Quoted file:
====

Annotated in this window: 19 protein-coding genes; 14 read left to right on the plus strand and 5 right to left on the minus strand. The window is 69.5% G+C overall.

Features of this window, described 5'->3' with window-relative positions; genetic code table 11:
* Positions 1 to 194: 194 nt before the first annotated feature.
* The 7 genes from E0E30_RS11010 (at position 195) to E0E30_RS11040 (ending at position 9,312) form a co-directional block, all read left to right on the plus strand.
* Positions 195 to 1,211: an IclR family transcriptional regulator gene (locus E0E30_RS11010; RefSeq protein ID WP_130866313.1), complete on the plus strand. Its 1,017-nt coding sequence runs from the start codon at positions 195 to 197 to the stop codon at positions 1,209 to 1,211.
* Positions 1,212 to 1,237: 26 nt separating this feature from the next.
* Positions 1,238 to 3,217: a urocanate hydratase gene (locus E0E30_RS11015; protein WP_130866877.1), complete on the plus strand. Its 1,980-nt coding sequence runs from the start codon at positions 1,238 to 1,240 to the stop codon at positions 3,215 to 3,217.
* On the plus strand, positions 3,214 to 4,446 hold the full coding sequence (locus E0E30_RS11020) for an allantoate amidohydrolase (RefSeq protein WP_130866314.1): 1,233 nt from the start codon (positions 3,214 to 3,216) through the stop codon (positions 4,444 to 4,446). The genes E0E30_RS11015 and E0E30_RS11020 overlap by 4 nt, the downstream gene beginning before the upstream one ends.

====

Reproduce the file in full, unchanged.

Annotated in this window: 19 protein-coding genes; 14 read left to right on the plus strand and 5 right to left on the minus strand. The window is 69.5% G+C overall.

Features of this window, described 5'->3' with window-relative positions; genetic code table 11:
* Positions 1 to 194: 194 nt before the first annotated feature.
* The 7 genes from E0E30_RS11010 (at position 195) to E0E30_RS11040 (ending at position 9,312) form a co-directional block, all read left to right on the plus strand.
* Positions 195 to 1,211: an IclR family transcriptional regulator gene (locus E0E30_RS11010; RefSeq protein ID WP_130866313.1), complete on the plus strand. Its 1,017-nt coding sequence runs from the start codon at positions 195 to 197 to the stop codon at positions 1,209 to 1,211.
* Positions 1,212 to 1,237: 26 nt separating this feature from the next.
* Positions 1,238 to 3,217: a urocanate hydratase gene (locus E0E30_RS11015; protein WP_130866877.1), complete on the plus strand. Its 1,980-nt coding sequence runs from the start codon at positions 1,238 to 1,240 to the stop codon at positions 3,215 to 3,217.
* On the plus strand, positions 3,214 to 4,446 hold the full coding sequence (locus E0E30_RS11020) for an allantoate amidohydrolase (RefSeq protein WP_130866314.1): 1,233 nt from the start codon (positions 3,214 to 3,216) through the stop codon (positions 4,444 to 4,446). The genes E0E30_RS11015 and E0E30_RS11020 overlap by 4 nt, the downstream gene beginning before the upstream one ends.